Pipeflow 3.0 pressure drop is a simple spreadsheet program that calculates pressure drop per 100 ft of pipe. This is very useful to plant personnel because it requires only six inputs. They are nominal pipe diameter in inches, pipe schedule, flow rate in gal/min, liquid viscosity in cP, density in lb/gal and pipe absolute roughness in feet.

There is no need to look up inside pipe diameters in a handbook because the program has a built-in lookup table. For every nominal pipe diameter and pipe schedule there is only one inside diameter. The program is valid for English nominal pipe diameters from 1/8 in. to 12 in. The following pipe schedules are also valid inputs: 5 to 160 and the stainless steel schedules 5S to 80S, XS and XXS.

The typical roughness factor for commercial steel is 0.00015 ft, although any other value can be input into the spreadsheet. In addition, the program calculates linear velocity in ft/s, Reynolds number, and Darcy friction factor.

The program is fully referenced and contains each formula in its entirety. Historical note is given to the original friction factor formula, the Colebrook-White Equation. The equation is implicit in f (friction factor) and therefore it is not used. ^{[1,2]}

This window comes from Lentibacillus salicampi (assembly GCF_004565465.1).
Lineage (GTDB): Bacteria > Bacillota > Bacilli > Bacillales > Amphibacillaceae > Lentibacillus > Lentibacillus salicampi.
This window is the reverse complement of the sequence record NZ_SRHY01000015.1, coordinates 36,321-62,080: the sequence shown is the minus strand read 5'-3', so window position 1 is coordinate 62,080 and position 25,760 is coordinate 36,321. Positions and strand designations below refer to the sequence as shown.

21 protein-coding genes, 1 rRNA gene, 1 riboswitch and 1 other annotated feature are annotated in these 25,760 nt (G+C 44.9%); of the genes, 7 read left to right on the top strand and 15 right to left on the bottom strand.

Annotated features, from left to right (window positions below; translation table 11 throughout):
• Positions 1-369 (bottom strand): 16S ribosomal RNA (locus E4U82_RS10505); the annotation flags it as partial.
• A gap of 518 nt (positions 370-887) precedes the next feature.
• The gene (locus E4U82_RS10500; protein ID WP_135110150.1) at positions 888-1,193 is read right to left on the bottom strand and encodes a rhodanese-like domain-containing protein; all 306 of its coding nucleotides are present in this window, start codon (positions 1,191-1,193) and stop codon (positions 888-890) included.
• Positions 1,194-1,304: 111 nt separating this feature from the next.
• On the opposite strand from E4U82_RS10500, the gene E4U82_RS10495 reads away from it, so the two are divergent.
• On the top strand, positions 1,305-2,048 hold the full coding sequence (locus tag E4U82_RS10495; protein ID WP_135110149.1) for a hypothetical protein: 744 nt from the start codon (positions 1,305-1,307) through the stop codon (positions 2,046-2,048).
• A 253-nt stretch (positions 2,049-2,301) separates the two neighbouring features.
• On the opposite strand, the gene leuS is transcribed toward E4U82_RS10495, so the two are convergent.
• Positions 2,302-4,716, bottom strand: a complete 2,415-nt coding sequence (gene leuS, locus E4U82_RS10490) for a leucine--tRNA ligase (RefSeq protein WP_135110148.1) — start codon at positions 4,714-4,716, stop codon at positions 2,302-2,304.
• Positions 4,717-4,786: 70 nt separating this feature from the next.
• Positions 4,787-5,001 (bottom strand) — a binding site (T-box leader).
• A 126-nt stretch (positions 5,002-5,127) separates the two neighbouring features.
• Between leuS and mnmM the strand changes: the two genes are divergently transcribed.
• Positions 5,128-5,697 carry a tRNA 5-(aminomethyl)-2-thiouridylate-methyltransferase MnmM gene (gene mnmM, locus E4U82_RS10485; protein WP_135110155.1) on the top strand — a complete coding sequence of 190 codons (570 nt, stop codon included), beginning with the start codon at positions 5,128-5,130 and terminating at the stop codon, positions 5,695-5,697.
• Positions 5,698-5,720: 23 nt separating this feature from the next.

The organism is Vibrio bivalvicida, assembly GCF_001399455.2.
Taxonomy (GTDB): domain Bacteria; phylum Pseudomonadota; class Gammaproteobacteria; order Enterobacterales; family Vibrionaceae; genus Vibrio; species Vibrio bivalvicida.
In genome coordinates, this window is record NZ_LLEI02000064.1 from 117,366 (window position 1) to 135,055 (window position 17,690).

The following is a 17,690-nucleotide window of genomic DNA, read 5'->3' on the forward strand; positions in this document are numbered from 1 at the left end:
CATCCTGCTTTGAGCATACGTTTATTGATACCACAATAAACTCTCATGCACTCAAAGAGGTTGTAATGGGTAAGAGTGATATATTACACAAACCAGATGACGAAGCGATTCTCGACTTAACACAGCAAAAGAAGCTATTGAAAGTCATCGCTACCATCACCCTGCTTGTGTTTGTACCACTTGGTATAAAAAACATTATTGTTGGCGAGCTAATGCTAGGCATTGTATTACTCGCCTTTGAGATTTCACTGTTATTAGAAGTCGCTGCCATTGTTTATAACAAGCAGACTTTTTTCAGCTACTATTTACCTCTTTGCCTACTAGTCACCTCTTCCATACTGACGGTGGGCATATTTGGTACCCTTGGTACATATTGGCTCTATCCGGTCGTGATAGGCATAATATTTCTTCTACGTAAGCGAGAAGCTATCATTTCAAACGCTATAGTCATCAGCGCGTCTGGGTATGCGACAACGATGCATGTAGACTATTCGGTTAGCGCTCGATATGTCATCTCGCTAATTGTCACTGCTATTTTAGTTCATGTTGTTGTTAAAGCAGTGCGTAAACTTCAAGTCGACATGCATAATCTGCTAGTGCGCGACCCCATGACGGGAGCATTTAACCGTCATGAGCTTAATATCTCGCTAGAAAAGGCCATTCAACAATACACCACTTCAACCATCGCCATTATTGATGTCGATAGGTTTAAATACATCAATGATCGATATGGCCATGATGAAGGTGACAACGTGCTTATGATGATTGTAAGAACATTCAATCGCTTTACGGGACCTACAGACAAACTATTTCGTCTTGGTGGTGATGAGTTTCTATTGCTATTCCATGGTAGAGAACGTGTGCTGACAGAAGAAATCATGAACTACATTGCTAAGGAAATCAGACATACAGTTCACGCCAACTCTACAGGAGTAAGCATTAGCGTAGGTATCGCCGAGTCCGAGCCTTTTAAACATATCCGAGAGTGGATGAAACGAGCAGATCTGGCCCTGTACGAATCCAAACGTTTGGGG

Instead, the Churchill Equation ^{[3]} is used. This is full-regime equation that is valid for all Reynolds numbers whether they are laminar, turbulent or transition region. For comparison the Chen equation ^{[4]} is also used to calculate the Darcy friction factor and the associated pressure drop. All references, equations, instructions and tables are accessed through buttons imbedded in the spreadsheet as shown in the Figure.

Download the spreadsheet here: www.rccostello.com/PIPEFLOW3.xls

Costello routinely creates complex hydraulic models in ChemCad.

This article originally appeared in Chemical Engineering magazine August 1996 by Peter Silverberg.

References:

1. Gregory G.A., and Forgarasi M., Alternate to Standard Friction Factor Equation, Oil Gas J., 81, 13, April 1, 1985, p.120, 1985.

2. “Flow of Fluids”, Crane Technical Paper 410, 1979 edition.

3. Churchill, S.W., Friction Factor Equation Spans All Fluid Flow Regimes, Chem. Eng., 84, 24, Nov. 7, 1977, p.91, 1977.

4. Chen, N.H., An Explicit Equation for Friction Factor in Pipe, Ind. Eng. Chem, Fund., 18, p.296, 1979.